A report published today by the National Audit Office concludes that the NHS’s financial situation is unsustainable, with substantial deficits in some parts of the system being offset by surpluses elsewhere. Although the recent NHS long-term plan sets out a prudent approach to reaching balance, the report warns that a number of risks remain to the delivery of the plan.
It found that CCGs had a combined deficit of £213m with 75 CCGs reporting overspends in 2017-18. The trust sector is experiencing similar difficulties, with a forecast deficit of £558m in 2018-19 based on the first six months of the year.
“We recognise the overall findings from the NAO that the NHS’s current financial situation is unsustainable. Even though clinical commissioning groups (CCGs) delivered an unprecedented level of efficiency savings in 2017/18 – 3.1% of their allocations, equating to over £2bn – due to systemic pressures they are increasingly financially challenged.
“As we move towards more collaboration and system working, it is vital that financial and payment structures support this and resolve perverse incentives that encourage a focus on individual organisations as opposed to system working. This is something we have been calling for on behalf of our members for some time and were pleased to see the first steps towards payment reform included in the Long Term Plan.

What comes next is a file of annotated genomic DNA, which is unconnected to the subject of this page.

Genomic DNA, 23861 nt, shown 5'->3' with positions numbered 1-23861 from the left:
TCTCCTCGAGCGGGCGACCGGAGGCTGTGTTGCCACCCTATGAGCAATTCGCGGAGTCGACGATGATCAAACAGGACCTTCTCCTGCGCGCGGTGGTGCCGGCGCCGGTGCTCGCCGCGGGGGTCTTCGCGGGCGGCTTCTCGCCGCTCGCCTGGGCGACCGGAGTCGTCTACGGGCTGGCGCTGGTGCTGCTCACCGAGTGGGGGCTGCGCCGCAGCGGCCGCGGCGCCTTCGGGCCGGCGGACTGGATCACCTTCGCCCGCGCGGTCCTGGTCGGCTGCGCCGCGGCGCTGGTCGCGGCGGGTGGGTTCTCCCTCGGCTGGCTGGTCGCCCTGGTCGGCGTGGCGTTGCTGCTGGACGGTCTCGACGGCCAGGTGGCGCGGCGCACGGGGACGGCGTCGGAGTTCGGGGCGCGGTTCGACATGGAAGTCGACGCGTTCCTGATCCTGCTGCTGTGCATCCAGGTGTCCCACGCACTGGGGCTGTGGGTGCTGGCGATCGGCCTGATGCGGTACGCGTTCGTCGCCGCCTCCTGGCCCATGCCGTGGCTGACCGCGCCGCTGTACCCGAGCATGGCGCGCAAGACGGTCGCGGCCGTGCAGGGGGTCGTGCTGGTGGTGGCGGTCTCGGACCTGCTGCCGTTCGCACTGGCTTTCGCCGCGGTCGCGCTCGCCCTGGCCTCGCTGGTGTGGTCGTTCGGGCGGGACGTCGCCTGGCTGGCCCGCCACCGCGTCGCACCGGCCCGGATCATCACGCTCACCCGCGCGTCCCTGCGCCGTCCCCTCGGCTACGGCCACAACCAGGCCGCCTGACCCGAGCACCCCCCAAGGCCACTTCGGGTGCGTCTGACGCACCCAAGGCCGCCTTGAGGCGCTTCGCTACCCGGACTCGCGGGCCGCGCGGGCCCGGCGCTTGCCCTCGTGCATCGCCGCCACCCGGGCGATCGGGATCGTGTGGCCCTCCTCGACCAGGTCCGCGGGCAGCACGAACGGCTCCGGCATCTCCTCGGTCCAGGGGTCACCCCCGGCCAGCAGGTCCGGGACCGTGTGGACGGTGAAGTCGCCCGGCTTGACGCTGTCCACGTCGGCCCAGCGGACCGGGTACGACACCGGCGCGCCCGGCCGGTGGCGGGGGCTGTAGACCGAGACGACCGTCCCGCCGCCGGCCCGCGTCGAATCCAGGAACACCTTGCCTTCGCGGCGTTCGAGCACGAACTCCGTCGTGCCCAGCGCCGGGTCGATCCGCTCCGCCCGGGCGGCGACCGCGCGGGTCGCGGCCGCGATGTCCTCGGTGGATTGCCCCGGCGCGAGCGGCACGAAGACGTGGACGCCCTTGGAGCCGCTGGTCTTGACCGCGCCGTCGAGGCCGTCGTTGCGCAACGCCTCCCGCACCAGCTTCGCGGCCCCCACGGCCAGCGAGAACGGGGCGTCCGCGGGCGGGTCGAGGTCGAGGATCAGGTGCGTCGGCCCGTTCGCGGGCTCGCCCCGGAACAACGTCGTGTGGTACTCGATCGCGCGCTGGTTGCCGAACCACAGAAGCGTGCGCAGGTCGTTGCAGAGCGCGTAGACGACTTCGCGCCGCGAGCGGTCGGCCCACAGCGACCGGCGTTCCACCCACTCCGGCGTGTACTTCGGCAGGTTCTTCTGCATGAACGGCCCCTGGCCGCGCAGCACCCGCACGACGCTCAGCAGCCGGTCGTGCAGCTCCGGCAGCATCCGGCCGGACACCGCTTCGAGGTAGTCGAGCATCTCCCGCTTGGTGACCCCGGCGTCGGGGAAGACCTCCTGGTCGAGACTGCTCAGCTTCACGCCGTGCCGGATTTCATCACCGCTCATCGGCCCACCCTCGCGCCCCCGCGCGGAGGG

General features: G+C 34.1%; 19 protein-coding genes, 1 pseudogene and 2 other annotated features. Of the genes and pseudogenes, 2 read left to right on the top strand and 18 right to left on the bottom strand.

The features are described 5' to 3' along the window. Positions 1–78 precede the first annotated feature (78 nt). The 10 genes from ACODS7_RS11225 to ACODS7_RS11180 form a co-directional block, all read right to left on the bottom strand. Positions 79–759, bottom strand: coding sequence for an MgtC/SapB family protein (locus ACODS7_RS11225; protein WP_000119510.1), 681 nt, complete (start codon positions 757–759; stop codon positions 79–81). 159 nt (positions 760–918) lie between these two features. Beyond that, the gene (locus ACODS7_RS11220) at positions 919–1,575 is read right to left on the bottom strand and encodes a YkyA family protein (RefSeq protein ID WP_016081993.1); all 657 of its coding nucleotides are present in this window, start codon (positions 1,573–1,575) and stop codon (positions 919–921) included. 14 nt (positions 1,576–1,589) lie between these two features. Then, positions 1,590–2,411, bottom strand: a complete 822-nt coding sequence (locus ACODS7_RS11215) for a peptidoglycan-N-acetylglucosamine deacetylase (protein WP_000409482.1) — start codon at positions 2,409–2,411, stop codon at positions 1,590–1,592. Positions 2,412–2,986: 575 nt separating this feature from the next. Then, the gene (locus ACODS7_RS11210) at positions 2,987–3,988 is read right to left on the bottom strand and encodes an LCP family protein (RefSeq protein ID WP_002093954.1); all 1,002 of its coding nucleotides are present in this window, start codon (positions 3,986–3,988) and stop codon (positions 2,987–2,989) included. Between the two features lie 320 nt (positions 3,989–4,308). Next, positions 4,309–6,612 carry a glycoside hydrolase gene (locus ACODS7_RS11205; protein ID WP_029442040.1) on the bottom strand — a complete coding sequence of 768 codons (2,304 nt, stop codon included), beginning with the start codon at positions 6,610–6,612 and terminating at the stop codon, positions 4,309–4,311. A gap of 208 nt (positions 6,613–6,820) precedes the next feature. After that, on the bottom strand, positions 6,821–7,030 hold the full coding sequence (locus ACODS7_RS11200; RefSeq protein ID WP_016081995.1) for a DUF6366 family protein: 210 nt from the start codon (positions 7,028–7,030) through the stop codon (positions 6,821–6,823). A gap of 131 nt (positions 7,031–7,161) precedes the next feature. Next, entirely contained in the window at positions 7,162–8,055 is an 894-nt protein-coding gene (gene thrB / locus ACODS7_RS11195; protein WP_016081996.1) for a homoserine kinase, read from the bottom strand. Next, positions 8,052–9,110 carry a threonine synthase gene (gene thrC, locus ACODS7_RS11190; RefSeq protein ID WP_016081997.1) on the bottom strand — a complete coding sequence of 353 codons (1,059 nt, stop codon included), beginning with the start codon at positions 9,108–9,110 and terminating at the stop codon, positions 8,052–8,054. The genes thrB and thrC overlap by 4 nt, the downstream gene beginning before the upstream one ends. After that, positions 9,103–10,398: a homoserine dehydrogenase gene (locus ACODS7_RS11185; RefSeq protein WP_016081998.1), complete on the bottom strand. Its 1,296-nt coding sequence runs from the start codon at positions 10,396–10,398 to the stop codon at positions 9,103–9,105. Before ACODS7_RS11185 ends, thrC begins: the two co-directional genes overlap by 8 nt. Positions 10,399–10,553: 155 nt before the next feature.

“In 2019/20 commissioners will face the considerable challenge of delivering system financial balance whilst reconfiguring local structures and delivering new clinical priorities as set out in the Long Term Plan. This comes alongside a 20% reduction in running costs, which means that clinical commissioners will have to do more for less, and continue to make difficult decisions to ensure the best value for the patients and local populations they serve.”
Amyas Morse, the head of the NAO, said: “The promise of longer-term sustained funding growth for NHS England, together with a long-term plan, is a positive and welcome development. This should enable a more strategic approach to spending and we can expect to see a less turbulent financial context than in the last few years, if the funding is spent wisely.”